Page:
“If you, a man, become an OBGYN nurse, you would run into a few more obstacles,” says Patterson. “I tried to show median incomes for men and women, and I had my vice president Gabby Cawthon talk about experiences she and I both had in the hospital.”

Interim College of Nursing Dean Gordon Gillespie said more students like Patterson are needed in the nursing profession.

“Jack is an impressive human being and an exemplary model of men in nursing,” explains Gillespie. “Nursing as a profession is primarily (populated) by women. So we need more men in the profession who not only represent gender diversity, but who also are committed to being an advocate for overall diversity in the workforce. Jack’s commitment to diversity and inclusion in the college is evident, and I think he will be a great champion for nurses and our patients.”

Jack Patterson, a senior in the College of Nursing, served as president of the student group, Men in Nursing. Working in the sim lab.

Jack Patterson shown in the UC College of Nursing. Photo by Andrew Higley/UC Marketing + Brand.

Finding a place to thrive on campus

During a recent Torch of Excellence Nursing Award ceremony, Patterson was honored to be given a chance to offer a student testimonial about his journey into nursing.

He spoke of wondering whether he would fit in at UC. Patterson is an openly gay man in a field heavily staffed by women, and he worried that female students wouldn’t like him because of his gender and that men, many of whom were straight, would not be comfortable because of his sexual orientation.

Instead, he made connections, not only with the Men in Nursing organization, but by working with the UC Student Government Association as a senator for the College of Nursing Tribunal and reaching out to other organizations in nursing, such as AMBITION, which stands for Advising Minorities by Inspiring & Transforming them into Outstanding Nurses.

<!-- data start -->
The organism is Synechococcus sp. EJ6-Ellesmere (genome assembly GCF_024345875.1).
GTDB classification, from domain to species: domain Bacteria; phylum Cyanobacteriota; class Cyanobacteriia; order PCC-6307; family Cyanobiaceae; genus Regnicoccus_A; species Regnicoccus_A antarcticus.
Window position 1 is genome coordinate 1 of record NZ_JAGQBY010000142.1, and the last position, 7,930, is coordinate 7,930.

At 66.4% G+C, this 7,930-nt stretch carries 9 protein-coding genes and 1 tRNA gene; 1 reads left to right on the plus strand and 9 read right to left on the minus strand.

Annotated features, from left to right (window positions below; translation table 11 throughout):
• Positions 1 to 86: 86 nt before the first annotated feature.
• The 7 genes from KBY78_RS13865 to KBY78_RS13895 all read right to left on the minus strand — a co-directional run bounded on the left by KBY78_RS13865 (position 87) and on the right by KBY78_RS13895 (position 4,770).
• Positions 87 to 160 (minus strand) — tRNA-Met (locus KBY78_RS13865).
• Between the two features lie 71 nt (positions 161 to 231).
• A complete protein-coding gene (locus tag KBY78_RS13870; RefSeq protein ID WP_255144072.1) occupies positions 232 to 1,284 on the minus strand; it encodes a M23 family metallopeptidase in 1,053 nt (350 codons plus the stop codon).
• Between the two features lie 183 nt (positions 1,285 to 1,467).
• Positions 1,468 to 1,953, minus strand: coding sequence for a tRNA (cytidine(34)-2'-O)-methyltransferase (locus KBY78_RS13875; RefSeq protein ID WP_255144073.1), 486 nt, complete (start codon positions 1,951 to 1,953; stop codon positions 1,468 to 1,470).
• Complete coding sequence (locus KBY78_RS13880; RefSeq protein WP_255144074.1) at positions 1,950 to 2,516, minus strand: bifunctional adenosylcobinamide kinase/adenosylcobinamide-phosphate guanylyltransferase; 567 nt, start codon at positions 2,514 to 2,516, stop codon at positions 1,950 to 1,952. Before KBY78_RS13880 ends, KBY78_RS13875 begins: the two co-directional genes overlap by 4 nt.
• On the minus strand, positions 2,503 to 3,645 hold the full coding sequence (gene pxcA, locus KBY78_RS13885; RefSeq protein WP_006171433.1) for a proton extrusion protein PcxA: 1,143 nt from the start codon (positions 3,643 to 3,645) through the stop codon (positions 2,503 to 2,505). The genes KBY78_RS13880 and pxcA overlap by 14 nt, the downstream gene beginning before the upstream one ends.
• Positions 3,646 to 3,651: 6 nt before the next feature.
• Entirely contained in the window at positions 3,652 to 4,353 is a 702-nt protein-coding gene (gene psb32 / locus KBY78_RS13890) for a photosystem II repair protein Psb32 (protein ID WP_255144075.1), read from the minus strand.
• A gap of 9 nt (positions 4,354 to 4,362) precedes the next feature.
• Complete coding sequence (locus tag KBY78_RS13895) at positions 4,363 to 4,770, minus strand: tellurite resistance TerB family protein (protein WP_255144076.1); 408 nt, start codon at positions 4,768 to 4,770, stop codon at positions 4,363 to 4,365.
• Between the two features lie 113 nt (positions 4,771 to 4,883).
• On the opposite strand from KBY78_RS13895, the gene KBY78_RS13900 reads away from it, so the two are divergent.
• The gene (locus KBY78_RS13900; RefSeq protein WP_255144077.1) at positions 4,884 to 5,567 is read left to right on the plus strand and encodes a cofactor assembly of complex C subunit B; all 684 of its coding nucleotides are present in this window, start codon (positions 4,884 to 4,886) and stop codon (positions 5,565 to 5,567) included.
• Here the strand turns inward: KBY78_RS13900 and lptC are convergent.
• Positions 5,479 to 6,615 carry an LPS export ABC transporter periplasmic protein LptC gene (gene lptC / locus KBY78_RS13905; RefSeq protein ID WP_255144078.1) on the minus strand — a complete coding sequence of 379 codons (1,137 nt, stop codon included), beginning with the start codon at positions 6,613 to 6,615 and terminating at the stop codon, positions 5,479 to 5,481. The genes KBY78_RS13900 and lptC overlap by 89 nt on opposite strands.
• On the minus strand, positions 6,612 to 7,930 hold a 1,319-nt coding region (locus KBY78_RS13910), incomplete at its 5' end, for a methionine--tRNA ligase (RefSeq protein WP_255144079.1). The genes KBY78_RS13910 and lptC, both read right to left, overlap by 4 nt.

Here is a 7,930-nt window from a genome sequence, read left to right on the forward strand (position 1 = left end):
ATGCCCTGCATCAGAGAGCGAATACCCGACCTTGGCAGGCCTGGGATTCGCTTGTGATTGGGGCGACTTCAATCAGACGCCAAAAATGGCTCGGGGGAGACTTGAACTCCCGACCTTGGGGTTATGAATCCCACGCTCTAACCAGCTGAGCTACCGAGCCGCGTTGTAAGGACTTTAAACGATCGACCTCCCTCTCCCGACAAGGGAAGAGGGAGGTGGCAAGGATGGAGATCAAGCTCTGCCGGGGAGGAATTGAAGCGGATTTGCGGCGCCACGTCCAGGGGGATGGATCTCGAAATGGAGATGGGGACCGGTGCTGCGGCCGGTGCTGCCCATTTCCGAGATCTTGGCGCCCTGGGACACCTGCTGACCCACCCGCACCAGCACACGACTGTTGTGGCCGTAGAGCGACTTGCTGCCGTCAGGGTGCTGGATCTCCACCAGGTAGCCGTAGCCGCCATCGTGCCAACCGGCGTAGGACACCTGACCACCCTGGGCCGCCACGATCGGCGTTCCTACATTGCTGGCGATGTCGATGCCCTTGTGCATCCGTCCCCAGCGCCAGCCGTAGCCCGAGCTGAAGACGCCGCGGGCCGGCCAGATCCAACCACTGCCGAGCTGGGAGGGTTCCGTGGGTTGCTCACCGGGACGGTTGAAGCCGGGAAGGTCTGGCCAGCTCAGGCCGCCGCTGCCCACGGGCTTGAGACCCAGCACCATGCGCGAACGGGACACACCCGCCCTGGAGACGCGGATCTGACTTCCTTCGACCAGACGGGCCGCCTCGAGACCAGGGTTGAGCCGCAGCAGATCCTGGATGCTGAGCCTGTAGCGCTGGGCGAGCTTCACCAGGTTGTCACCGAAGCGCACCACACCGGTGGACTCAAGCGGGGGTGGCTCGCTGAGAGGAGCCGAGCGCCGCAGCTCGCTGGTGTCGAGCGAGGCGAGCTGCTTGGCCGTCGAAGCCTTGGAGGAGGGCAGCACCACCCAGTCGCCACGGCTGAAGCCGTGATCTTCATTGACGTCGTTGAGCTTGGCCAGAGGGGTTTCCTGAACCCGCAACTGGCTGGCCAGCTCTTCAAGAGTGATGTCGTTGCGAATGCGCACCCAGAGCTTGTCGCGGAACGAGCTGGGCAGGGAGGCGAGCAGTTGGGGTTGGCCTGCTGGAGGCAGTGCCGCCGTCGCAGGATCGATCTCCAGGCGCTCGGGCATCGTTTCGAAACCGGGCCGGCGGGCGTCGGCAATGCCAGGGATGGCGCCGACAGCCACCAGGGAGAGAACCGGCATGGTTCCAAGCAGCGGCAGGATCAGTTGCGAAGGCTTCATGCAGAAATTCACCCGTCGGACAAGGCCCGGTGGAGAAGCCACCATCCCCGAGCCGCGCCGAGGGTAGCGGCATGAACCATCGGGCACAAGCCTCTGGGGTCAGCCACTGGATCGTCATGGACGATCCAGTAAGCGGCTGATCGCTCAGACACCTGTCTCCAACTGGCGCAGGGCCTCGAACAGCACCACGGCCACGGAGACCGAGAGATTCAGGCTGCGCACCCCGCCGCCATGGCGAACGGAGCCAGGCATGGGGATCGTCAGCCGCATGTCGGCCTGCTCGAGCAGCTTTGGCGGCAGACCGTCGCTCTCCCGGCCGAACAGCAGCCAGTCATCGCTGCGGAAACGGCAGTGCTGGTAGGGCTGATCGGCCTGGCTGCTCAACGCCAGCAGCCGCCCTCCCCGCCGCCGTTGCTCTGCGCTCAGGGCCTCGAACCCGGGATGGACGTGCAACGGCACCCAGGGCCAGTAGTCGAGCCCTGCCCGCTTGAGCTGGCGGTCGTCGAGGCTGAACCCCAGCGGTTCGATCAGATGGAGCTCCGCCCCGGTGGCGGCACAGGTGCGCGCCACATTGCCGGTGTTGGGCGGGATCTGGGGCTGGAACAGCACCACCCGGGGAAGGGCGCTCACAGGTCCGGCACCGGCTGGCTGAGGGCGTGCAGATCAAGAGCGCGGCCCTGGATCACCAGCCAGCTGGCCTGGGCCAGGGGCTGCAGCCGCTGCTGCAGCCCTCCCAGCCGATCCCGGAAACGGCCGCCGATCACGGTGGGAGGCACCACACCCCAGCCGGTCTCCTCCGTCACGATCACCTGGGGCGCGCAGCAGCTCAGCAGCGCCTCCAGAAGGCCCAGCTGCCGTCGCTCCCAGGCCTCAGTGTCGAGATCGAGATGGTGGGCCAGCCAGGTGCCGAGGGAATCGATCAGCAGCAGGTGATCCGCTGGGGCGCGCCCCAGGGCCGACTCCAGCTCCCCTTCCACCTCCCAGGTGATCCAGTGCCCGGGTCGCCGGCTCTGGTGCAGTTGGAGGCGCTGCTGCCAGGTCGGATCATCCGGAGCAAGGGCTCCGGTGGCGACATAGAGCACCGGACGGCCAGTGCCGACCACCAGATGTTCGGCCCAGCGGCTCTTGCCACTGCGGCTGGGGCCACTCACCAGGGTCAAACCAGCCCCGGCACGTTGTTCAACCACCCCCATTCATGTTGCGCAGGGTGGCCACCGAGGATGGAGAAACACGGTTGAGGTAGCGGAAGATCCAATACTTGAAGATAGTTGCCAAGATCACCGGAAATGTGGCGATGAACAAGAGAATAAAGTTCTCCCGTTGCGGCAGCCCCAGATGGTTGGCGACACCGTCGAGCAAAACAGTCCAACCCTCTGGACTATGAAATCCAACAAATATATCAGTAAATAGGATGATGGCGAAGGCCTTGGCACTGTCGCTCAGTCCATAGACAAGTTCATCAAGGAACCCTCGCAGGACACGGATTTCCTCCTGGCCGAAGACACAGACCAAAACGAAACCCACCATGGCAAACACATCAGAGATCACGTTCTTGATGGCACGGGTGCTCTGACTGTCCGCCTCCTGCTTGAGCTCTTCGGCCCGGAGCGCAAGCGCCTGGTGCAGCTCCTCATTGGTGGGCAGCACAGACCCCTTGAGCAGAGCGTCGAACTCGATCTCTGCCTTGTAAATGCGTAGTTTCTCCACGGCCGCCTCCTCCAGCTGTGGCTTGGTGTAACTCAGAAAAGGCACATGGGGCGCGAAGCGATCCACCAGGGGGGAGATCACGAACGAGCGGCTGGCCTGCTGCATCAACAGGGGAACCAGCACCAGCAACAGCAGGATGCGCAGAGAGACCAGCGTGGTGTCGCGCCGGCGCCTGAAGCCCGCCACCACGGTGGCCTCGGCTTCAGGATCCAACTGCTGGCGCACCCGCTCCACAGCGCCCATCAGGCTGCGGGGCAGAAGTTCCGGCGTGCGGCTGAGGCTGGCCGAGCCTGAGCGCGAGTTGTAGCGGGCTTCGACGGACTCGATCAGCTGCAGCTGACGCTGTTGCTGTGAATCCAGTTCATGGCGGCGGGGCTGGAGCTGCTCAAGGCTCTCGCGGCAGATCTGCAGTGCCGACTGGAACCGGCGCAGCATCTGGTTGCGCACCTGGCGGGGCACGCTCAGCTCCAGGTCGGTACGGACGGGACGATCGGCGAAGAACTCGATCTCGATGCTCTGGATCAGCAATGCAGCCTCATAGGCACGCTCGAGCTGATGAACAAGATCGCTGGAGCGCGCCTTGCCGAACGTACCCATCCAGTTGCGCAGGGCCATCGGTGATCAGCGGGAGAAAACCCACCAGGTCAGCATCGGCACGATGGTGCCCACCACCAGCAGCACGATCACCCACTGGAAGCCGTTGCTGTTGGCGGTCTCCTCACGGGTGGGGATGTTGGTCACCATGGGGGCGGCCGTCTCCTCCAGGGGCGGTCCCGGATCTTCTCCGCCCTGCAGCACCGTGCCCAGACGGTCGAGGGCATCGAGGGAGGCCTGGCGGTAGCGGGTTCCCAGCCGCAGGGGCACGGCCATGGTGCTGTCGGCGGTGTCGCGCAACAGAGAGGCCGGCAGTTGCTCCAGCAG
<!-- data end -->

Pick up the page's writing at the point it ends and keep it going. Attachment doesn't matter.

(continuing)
AMBITION works to improve diversity through a mentoring system, led by a student executive board and faculty advisors. Patterson says members of the group voiced problems with bias, including microaggressions and how some professors in the College of Nursing were interacting with students of color. They hope the nursing population can be more reflective of the community it might serve, and Patterson was entirely supportive of their goals.

“They wanted UC to look more to lower-income populations and reach out to those high schools and areas more because there was a disproportionate number of higher-income students being recruited to the College of Nursing,” explains Patterson.

“They said there are a lot of students who have the grades and scores to join the College of Nursing, but they don’t know the opportunities they could have,” he adds. “They were pointing out that you look at the population of Cincinnati and you have a disproportionate number of white students in the College of Nursing as compared to the Black population in Cincinnati.”

Patterson says living in Cincinnati also offers perspective about serving diverse populations.

“In Cincinnati, you see homeless people a lot living on the side of the street,” says Patterson. “Growing up, it was like, what did they do to get themselves to this point? Now I have a new perspective living in Cincinnati and becoming a nurse. My new sense is what were they given, what tools were they given, what held them back? Clearly they were not given the same resources as I was given, and that has nothing to do with them or their character.”

Choosing UC — and Cincinnati — is something he would recommend to high school students interested in nursing.

“I would say I have definitely been given the tools to succeed,” says Patterson. “As I said earlier, the goal at the end of the day is going to college to get an education to build a foundation for a career, and UC does that wonderfully. They give you opportunity and they give you tools.”

Featured top image of Jack Patterson in the UC College of Nursing by Andrew Higley/UC Marketing + Brand.

Exterior of Procter Hall, College of Nursing

Procter Hall is the home of the UC College of Nursing. Photo by Andrew Higley/UC Marketing + Brand.